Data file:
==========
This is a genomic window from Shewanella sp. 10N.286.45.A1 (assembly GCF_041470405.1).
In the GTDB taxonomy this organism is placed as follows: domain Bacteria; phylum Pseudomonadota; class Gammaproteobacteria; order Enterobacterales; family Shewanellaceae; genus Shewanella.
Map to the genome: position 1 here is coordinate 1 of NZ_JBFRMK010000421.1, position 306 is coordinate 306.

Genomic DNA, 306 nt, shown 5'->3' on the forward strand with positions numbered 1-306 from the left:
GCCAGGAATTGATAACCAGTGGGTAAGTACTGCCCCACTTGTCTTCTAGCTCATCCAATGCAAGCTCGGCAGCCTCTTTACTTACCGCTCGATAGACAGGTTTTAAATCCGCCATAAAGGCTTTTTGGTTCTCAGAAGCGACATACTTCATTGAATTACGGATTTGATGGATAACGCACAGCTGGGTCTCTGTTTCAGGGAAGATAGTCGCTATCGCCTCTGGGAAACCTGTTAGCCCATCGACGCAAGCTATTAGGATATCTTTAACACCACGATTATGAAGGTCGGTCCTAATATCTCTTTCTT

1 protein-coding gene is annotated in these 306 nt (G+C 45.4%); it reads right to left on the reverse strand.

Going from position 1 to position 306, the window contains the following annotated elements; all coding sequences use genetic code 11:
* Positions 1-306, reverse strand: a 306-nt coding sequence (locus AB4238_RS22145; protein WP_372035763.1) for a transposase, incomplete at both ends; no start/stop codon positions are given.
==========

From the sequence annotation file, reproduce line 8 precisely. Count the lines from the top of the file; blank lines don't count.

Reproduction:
* Positions 1-306, reverse strand: a 306-nt coding sequence (locus AB4238_RS22145; protein WP_372035763.1) for a transposase, incomplete at both ends; no start/stop codon positions are given.